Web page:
little green army men on the move: win a signed copy of operation yes!


Cornelius loves loves loves Operation Yes by Sara Lewis Holmes!

He likes Bo and Gari and their way cool teacher Miss Loupe, but most of all, he loves all the little green army men! They came spilling out of the story and have invaded the alphabet soup kitchen.
Whether they are busy with breakfast maneuvers,

steadfastly guarding the marmalade,

checking out the Great Pumpkin,

securing giant egg cups,

or hurling raisins instead of grenades,

these guys know where the action is. 

Cornelius wants everyone to read this inspiring, important story and experience the joy of LGAM too, so we are sponsoring a little giveaway.

You may have heard that Sara will be signing books at Hooray For Books in Alexandria, Virginia, on Sunday, November 8th,
from 1-2 p.m. To share the love with those of you who won’t be able to attend, we’re giving away two signed, personalized copies. All you have to do to enter is leave a comment at this post, telling us who your favorite teacher was/is (real or fictional), and why. If you mention this giveaway on your blog, FB, Twitter, etc., you can earn extra entries (just tell us about it in the comments). *If you’re shy about commenting, just send me an email: readermail (at) jamakimrattigan (dot com).

DEADLINE FOR ENTRIES: Thursday, November 5, 2009 (midnight EST), U.S. residents only, please.

For more about Operation Yes, visit this special website. There’s a terrific Teacher’s Guide available now. Fabulous book for classroom use, great gift choice for your favorite middle grade readers!

For more details about Sara’s booksigning, click here. She’s donating a dollar for every book sold to Musicorps!! Yay!

So, who’s the coolest teacher on the planet?

Copyright © 2009 Jama Rattigan of jama rattigan’s alphabet soup. All rights reserved. 

28 thoughts on “little green army men on the move: win a signed copy of operation yes!

  1. My favorite teacher was my high school English teacher Mr. Smythe, who never let me get away with lazy writing. (“Good satirical writing should cut with a very sharp knife,” he told me once. “This draft you’ve turned in…is a bit of a sledgehammer.”)

    I’ll pop over to Twitter & link to this now – my students and I are big OPERATION YES fans.


  2. Tanita Says πŸ™‚

    This is adorable. I love how the Army Corps work together to lift cookies and other valuable objects.

    My favorite teacher was in the fifth grade. We shared a last name, and he was my first male teacher. I was so shy I couldn’t speak to him without hiding my face for the whole first half of the school year. He let us have our own company — we had car washes ’til we had enough to buy a bread maker and some flour and yeast, and then we sold bread until we could buy another breadmaker… and another. By the end of the year, we had four, and we saved enough to send ourselves to Florida our Sophomore year.

    Eventually he quit teaching and went back into business…


  3. Can I name two? I don’t know about favorites, but one that made the biggest impression was my 10th grade English teacher, Mrs. Hirons who taught us to write RESEARCH PAPERS. She put me in the hall for talking too much (deserved) and taught us structure, structure, structure. She was also the most traditional teacher in the midst of many rather wild, anti-estabishment-types, and I’m pretty sure the restpect they all shared was very mutual.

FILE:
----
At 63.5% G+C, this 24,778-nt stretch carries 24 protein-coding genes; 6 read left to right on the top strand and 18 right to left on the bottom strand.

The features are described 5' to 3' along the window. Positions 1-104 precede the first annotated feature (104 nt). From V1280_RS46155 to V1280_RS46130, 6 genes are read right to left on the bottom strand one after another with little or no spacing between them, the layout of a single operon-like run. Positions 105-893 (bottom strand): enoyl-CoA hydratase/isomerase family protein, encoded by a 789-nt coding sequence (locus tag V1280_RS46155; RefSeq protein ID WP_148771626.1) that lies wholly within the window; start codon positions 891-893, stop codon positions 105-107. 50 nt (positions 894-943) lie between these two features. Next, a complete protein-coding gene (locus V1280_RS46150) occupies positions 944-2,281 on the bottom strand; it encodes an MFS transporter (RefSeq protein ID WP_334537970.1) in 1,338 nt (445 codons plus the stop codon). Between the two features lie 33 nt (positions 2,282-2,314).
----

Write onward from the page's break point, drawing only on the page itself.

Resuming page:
The other teacher is the writer/writing professor I had at UCI, Oakley Hall, to whom I’ve dedicated the critique book. He taught me about writing, yes, but he also gave me the gift of understanding that I could have and SHOULD have a community of writers to work with. All my life.

    I tweeted and facebook’d this; please enter me as many times as the little green men will allow!


  4. Fantastic Post!

    Love your clever pics, so funny…am linking via Twitter, FB, and on my livejournal blog. I love OPERATION YES…it rings so true.

    As an Air Force brat I had MANY teachers, but one…Mrs. Beckett was a favorite. When my dad was in Vietnam, she took me under her wing. Even though I was only in her class for six months before we had to move again, she made me feel so special. I’ve gone back to see her a few times (she lives where my grandmother lived) and she still has the most generous heart! She was so proud of me when I became a National Board Certified teacher…over thirty years after I was in her class. Here’s to all of the teachers who go beyond the subject and get to the heart! Thanks, Mrs. Beckett!


  5. I have several favorites.

    Fifth grade: I’m not even sure I could specify WHY she was a favorite for so long; maybe it was just how warm and caring she was, as well as an efficient teacher. She gave me my first “C” so you’d think I wouldn’t think that fondly on her, but I did, for ages.

    Sixth grade: She wasn’t nearly so warm in personality, but she had travelled extensively, particularly in Central/South America, as well as some of Asia and the US. Every week we got a slide show of her travels. It really brought our world history studies to life. Also, she drove an old 60s-ish white Mustang – we could always tell if she was at school just by walking past the parking lot! (For the record, she only missed a half-day of school the entire year.)

    High school German: I think this is more related to the fact that I *loved* German and she responded to that. But we still send each other Christmas cards (20 years later), and I was once even invited to her home, when she moved near to where I was attending grad school.

    Anthropology professor in college. He was funny, lively, he brought the study to life, never the tiniest bit boring. He was known to be a tap dancer and sometimes performed for students. His classes were always full. He was also a lead researcher into mother-baby breathing patterns and how that related to SIDS. Fascinating stuff, totally changed my views on a lot of things.